FOOTBALL wouldn't be the same without the obligatory burger vans and stalls selling cheap scarves outside the ground.
But the latest finds by archae-ologists working at Chester Amphitheatre suggest things may not have changed much in the last 2,000 years.
The dig, jointly carried out by English Heritage and Chester City Council, has uncovered a large number of animal bones discarded by fast-food loving spectators in the 8,000 seater stadium.
Experts have also discovered remains of a number of miniature bowls, decorated with pictures of gladiators, which may have been sold as cheap souvenirs to fans.
English Heritage archaeologist Tony Wilmott said: 'In many ways nothing's changed. People liked fast food snacks and throwaway souvenirs just as sports fans do today.
'One of the interesting things about this dig is what we've been able to find out about the area immediately outside the amphitheatre.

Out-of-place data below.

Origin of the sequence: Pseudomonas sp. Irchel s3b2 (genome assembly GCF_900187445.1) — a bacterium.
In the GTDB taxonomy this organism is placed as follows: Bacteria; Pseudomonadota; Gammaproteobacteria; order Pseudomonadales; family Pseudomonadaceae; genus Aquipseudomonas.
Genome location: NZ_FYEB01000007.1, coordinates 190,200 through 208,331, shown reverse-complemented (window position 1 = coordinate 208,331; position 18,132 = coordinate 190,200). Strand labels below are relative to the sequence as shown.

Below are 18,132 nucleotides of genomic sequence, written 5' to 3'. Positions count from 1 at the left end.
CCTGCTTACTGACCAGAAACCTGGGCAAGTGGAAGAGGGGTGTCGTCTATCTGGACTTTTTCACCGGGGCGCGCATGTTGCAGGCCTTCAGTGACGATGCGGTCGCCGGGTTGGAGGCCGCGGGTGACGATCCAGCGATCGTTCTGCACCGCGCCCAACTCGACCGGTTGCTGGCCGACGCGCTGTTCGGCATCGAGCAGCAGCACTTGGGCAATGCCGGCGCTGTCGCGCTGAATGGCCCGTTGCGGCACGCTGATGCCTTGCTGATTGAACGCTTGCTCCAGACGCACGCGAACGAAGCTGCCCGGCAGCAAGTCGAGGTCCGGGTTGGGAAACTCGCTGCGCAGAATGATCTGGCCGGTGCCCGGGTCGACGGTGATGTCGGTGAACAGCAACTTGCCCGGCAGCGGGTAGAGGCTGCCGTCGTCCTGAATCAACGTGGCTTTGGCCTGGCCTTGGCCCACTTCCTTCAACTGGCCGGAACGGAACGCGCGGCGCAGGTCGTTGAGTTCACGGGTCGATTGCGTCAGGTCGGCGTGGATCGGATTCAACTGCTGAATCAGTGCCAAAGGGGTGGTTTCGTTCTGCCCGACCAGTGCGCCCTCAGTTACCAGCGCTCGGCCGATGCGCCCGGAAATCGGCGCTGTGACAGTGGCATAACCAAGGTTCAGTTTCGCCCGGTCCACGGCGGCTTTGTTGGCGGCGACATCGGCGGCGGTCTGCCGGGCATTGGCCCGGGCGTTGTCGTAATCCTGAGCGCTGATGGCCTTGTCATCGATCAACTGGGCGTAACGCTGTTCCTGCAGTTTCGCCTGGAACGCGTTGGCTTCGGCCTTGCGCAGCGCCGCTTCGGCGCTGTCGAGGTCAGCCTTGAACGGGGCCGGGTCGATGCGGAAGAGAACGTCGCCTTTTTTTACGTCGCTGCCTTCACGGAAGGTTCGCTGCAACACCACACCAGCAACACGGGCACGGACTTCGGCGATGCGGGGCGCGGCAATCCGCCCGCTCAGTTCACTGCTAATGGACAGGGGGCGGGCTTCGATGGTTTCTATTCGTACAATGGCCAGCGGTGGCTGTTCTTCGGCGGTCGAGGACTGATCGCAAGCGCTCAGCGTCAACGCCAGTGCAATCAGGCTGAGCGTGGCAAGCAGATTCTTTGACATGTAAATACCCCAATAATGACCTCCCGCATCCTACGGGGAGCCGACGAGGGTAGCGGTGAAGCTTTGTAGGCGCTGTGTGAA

'This suggests there were a number of a small short-lived timber buildings around the edge which would have been used to sell these sort of things to fans on their way in.'
The dig has revealed for the first time that Chester had two amphitheatres both made of stone.
The first amphitheatre dates from 100AD and is believed to have held 5,000 spectators. The second, which replaced the original on the same site, contained a number of extra tiers and had a capacity of 7-8,000. It is not yet known when this was built.
Dan Garner, an archaeologist with Chester City Council, said: 'Any thoughts that Chester's amphitheatre was used purely for military purposes such as military tattoos or drill practice can now be firmly banished.
'Human remains recovered during the present excavations and earlier work at the site in the 1930s and 1960s clearly demonstrates people were meeting a rather brutal end in Chester's arena.
'In fact the sort of scenes immortalised by the blockbuster movie Gladiator are probably not that far removed from the sort of entertainment Chester's residents could have expected to see in the second century AD.' email@example.com
Contact point Chester Amphitheatre is on BBC 2's Time-watch at 9pm tonight (Friday). The Amphitheatre Project web-site can viewed at www.chesteramphitheatre.co.uk